This Lens was heavily inspired by the 2022 film "Top Gun: Maverick" (specifically, this scene). I also happen to live in San Diego, where both films were made, and the real-life location of the original Navy TOPGUN Academy. So though I've never flown in a fighter jet, I frequently see (and hear!) them flying overhead, and can't help but wonder what it'd be like to be inside one...
What it does
"Danger Zone" places you--and optionally, a friend--in the cockpit of an F18 Super Hornet in a race against time to navigate your way through a twisting valley in under 45 seconds. The Lens opens with the ability to customize your pilots' call signs (200+ pre-selected or type your own) and helmet designs (12), as the Range Control guides you via radio. Tilt your head(s) to bank the jet, attempting to stay as close as possible to the path on your Heads Up Display, which will determine the jet's airspeed.
How we built it
The heart of this Lens is a shader that dynamically constructs a valley behind the jet, using ray marching to carve a valley out along the path of a curve. There are also shaders used for the HUD, clouds, vapor along the wings, and the dynamic call signs on the helmets. About half of the 9MB the Lens size is stored in Remote Assets to speed initial loading. The Range Control's voice was recorded by me using Voice.AI. I used Substance Painter to texture the helmet designs. Blender was utilized to adjust and rig models for the jet, helmet, oxygen hose, seatbelt. I gathered around 200 real call signs from this website.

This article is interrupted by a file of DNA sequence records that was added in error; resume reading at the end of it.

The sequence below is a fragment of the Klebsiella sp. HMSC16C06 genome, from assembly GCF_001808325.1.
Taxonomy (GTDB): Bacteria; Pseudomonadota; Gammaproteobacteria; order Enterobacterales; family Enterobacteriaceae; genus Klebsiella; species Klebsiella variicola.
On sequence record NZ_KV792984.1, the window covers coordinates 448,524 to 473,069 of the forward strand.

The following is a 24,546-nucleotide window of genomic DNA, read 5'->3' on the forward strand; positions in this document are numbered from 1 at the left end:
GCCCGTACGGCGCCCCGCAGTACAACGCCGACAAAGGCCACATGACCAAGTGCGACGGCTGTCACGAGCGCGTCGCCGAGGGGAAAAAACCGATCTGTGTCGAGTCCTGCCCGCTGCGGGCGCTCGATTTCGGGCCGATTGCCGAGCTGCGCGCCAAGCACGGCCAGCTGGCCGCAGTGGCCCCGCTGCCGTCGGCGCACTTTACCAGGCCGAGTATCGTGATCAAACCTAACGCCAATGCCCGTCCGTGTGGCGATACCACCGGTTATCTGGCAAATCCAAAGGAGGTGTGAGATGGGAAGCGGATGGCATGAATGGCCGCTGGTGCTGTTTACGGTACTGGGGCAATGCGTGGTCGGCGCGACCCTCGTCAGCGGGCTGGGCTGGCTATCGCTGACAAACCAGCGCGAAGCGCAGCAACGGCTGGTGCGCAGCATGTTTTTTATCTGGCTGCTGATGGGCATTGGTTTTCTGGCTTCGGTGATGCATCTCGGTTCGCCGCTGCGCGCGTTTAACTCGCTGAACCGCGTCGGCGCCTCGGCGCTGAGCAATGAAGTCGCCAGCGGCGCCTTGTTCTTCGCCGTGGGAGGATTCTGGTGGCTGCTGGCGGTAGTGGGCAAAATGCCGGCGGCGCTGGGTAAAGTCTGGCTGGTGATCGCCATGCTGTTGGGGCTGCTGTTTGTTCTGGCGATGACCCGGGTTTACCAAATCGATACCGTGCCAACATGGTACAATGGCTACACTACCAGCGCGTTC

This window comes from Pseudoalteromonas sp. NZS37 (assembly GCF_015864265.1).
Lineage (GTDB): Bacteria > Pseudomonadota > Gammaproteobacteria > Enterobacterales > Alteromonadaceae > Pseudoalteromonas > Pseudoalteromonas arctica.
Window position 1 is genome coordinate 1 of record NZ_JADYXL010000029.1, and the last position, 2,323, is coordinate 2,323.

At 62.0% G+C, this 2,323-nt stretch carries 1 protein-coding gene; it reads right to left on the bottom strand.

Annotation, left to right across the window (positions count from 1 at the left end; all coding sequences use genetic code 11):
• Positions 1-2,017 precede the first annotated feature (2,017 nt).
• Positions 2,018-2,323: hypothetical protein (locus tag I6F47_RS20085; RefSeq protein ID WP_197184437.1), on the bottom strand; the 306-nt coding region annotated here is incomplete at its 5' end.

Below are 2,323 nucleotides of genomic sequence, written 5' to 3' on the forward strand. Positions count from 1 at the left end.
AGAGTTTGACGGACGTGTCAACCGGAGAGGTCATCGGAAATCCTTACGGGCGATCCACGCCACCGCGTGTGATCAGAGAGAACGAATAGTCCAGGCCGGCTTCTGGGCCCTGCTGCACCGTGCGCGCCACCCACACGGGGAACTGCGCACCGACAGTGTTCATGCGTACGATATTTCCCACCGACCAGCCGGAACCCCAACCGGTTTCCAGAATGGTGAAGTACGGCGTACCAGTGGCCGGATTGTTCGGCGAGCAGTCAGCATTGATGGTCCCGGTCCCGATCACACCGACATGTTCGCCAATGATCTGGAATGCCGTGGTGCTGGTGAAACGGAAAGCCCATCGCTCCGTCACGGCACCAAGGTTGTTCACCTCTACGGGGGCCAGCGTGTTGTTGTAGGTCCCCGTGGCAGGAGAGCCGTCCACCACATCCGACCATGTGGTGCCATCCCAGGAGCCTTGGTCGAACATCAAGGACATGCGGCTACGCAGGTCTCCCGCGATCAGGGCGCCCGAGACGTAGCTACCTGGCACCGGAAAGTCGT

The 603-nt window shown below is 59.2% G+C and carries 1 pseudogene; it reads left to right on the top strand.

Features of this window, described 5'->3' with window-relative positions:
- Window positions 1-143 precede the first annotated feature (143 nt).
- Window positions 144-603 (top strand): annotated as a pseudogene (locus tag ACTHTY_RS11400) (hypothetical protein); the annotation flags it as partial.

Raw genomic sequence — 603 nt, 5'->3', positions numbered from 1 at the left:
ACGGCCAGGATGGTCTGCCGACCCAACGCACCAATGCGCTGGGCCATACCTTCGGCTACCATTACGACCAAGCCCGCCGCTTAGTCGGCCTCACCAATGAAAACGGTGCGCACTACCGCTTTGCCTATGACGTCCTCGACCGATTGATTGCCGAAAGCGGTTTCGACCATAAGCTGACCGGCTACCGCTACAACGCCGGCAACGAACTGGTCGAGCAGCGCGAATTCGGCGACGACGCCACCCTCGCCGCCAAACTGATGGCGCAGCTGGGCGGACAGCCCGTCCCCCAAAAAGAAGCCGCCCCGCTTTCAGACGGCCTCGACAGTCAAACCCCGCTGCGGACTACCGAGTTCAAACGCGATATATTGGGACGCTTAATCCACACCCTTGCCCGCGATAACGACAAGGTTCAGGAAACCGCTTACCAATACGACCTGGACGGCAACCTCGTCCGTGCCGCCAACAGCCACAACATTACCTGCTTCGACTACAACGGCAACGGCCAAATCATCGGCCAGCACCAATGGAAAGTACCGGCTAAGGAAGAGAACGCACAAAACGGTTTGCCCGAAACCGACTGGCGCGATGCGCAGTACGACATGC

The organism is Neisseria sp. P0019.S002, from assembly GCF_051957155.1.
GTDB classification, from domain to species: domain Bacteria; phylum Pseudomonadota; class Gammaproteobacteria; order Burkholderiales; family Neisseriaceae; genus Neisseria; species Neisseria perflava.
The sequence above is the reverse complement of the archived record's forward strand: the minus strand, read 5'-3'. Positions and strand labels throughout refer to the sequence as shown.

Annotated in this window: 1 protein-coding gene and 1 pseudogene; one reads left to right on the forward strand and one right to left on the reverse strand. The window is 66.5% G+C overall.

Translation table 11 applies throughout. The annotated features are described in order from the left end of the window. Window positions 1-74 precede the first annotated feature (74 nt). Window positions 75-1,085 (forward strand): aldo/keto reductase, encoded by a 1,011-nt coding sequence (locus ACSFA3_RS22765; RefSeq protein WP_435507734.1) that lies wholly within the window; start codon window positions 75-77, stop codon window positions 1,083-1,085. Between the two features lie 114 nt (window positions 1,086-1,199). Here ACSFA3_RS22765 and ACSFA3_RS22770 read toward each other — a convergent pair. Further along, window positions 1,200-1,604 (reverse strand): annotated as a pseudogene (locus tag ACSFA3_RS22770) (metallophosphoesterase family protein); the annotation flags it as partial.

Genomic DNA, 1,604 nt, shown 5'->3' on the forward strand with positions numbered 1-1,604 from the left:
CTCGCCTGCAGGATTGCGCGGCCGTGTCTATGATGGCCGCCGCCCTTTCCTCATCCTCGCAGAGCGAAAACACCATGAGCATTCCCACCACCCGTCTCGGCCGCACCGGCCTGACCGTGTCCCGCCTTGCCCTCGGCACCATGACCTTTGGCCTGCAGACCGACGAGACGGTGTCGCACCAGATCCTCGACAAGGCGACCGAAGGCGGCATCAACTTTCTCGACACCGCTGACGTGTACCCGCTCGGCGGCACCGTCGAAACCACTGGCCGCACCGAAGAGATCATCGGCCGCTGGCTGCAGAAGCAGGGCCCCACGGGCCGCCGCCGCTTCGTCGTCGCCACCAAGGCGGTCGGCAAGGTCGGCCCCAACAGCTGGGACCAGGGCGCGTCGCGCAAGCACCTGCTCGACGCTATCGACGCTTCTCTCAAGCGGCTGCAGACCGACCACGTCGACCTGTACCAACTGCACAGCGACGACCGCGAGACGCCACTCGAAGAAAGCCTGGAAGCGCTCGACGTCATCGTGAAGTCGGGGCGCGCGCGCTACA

Challenges we ran into
The multitude of shaders is quite compute-expensive, especially on older devices, so I dynamically adjust the Render Target resolution and level of detail based on the speed of the device. I also had to synchronize the scripted logic of the camera position and rotation with the shader, as well as synchronize the camera positions for the HUD and terrain shaders. It was quite challenging to create a smooth dynamic path that could easily be passed to a shader with a single vec4 array with a max size of 32. I ended up duplicating some code between shader and script to create a parametric Catmull-Rom Spline.
Another tricky aspect was rasterizing the dynamic call sign text to a curved UV texture. This required carefully fitting and warping the UV coordinates of the text texture to align with the helmet designs.
Accomplishments that we're proud of
I like that the Lens feels intense, almost like a rollercoaster.
What we learned
I learned quite a bit about ray marching, shader camera positioning, SDFs, and became more skilled at some tools like Blender and Substance Painter
What's next for Danger Zone
I'd love to work with Paramount in some official capacity, but I'm not holding my breath!